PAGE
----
Health Canada is taking a serious look at making the reporting of negative side effects Canadians experience after taking prescription drugs mandatory.
OTTAWA—The Conservative government could require doctors to report negative side effects that Canadians experience from prescription drugs as part of efforts to increase the oversight mediations after they hit the market.
“We’re looking at whether or not we need to make some regulatory or legislative changes to mandate or compel information to come in,” Dr. Supriya Sharma, a senior medical adviser and assistant deputy minister at Health Canada, told the Star in an interview Tuesday.
A Star investigation into the safety of prescription drugs highlighted problems with the way Health Canada collects and analyzes reports of adverse drug reactions, as well as the secrecy surrounding what the regulator learns about whether the drugs are harmful, or if they work for some patients.
Health Canada has traditionally relied upon manufacturers, distributors, doctors and ordinary Canadians to submit adverse drug reaction reports, but government studies have suggested it captures only a tiny fraction of the total side effects experienced by patients outside clinical trials and it can take up to two years for the federal regulator to issue a warning about it.
Still, there is a lack of consensus over whether extending legal requirements to report adverse drug reactions to health-care practitioners — it is currently voluntary for everyone but drug manufacturers and distributors — is a good idea.
Conservative Senator Kelvin Ogilvie, who chairs the committee conducting a series of studies on prescription pharmaceuticals, said numerous expert witnesses said legislating mandatory reporting of adverse drug reactions does not boost the numbers.
“What it does is it strikes terror in the minds of the average medical practitioner,” Ogilvie said by telephone Tuesday.
Dr. Anna Reid, president of the Canadian Medical Association, said Health Canada should consider making the existing adverse drug reaction reporting system more user-friendly and responsive before it looks at forcing physicians to fill out reports.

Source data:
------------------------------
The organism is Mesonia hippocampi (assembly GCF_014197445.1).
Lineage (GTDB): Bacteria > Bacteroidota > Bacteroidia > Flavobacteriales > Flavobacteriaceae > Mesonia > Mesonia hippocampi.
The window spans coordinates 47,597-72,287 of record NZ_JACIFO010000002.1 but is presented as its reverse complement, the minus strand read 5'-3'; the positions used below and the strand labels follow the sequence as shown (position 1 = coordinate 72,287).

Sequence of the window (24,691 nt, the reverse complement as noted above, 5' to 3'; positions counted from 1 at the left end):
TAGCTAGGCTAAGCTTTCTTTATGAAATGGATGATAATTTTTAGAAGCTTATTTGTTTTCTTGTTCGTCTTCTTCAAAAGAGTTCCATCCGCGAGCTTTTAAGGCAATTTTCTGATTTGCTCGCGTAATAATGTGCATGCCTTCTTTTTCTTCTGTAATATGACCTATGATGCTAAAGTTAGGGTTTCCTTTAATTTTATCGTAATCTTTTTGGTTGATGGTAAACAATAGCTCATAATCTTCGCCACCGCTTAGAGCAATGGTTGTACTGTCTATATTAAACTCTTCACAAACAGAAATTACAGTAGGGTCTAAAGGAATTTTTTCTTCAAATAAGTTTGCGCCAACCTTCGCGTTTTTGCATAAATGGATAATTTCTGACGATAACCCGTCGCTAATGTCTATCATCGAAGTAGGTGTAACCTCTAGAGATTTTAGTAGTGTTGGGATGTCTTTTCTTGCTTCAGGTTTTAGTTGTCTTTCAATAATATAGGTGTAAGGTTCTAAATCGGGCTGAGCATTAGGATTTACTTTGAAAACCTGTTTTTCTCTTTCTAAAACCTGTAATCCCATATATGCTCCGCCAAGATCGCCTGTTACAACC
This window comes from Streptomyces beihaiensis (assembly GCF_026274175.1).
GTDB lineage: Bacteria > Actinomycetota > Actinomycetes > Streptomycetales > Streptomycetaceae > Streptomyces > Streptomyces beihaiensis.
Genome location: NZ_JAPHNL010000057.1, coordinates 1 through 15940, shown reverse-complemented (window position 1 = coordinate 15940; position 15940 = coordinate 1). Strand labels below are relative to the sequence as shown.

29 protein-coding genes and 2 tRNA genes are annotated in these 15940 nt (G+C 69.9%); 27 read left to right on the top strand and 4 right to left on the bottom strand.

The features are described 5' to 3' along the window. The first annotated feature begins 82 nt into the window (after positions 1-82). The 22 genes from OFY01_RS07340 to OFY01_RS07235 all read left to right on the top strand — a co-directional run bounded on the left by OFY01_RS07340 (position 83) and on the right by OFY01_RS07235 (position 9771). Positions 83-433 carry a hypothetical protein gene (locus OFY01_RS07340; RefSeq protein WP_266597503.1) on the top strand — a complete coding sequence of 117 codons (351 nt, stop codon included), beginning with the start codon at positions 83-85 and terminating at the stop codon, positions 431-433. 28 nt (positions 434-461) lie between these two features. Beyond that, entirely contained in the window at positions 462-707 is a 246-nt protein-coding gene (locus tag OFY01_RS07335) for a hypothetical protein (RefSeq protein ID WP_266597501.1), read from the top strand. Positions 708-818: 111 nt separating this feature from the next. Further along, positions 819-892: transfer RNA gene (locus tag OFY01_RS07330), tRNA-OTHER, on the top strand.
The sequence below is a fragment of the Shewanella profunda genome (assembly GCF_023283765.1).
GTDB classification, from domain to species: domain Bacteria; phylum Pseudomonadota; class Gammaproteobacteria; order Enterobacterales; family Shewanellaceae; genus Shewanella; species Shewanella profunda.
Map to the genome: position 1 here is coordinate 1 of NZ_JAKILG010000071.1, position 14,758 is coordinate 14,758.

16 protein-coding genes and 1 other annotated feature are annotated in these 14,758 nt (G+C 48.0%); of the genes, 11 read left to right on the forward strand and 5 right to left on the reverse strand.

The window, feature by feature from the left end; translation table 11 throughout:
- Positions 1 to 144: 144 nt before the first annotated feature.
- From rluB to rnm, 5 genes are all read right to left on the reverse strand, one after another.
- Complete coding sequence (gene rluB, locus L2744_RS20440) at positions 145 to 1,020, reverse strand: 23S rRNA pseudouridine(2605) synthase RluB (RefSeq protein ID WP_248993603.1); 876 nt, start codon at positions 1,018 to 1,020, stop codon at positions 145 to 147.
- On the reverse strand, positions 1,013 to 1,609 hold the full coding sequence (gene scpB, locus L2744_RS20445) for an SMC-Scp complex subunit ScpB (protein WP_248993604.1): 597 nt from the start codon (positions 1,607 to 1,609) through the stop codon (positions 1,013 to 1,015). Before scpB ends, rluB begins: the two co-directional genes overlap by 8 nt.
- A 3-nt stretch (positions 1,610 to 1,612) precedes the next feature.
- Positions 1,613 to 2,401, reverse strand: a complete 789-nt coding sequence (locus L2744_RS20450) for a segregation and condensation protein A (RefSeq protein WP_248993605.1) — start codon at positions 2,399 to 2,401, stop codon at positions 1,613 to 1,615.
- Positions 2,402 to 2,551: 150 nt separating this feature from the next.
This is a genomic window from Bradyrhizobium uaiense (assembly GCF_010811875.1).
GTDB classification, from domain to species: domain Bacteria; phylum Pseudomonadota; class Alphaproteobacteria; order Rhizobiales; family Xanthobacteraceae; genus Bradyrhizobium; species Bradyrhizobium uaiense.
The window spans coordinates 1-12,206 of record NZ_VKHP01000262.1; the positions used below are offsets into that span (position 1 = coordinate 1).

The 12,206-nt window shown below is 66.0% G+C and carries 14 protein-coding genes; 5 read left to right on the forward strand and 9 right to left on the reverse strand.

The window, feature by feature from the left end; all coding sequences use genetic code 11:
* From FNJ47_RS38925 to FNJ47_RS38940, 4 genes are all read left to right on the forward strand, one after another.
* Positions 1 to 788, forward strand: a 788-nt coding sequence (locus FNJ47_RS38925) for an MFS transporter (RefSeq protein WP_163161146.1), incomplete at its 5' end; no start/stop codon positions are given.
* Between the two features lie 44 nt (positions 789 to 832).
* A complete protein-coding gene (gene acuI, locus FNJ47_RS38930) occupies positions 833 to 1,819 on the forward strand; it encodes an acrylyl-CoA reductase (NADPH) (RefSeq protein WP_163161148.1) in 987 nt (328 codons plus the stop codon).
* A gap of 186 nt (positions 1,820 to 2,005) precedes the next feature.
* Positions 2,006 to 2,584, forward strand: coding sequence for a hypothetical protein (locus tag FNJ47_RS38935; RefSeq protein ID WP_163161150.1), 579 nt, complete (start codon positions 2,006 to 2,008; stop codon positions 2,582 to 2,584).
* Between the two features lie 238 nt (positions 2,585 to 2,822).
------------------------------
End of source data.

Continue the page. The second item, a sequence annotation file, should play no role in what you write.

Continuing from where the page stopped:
“What we would like to see happen is that Health Canada actually allocate enough resources so that it can effectively analyze and respond to the adverse drug reports that they are actually already getting,” Reid said in a telephone interview Tuesday.
“There is actually no point (making it mandatory) until you put those elements in place, because really it is just going into this big black hole,” Reid said.
Sharma said Health Canada is already planning to receive and process adverse reaction reports electronically beginning early next month and is looking at eventually integrating them with electronic health records so physicians can enter information in real time.
Sharma also said legislation on mandatory reporting is still a theory at this time, as Health Canada first wants to monitor the effectiveness of its decision to commission Accreditation Canada, a non-profit organization monitoring the performance of more than 700 health-care facilities, to develop a new standard on reporting negative side effects.
“That’s just coming into place. We need to see what that help yields us and then we’re working with our counterparts to see (if there are) other parts of the system that would benefit from putting something in legislatively, but we’re not quite there yet,” Sharma said.
“In order to put in the legislation, we want to make sure it’s possible and it will actually work to get more information in.”
Sharma also said increasing the quantity of reports is just the beginning.
“We are looking at more sophisticated ways to mine that data and to look at those signals,” said Sharma, adding that includes more co-operation with international partners and giving themselves clear deadlines for analyzing reports for risks.
Author: Joanna Smith
Source: Ottawa Bureau Reporter
Date: April 16th, 2013
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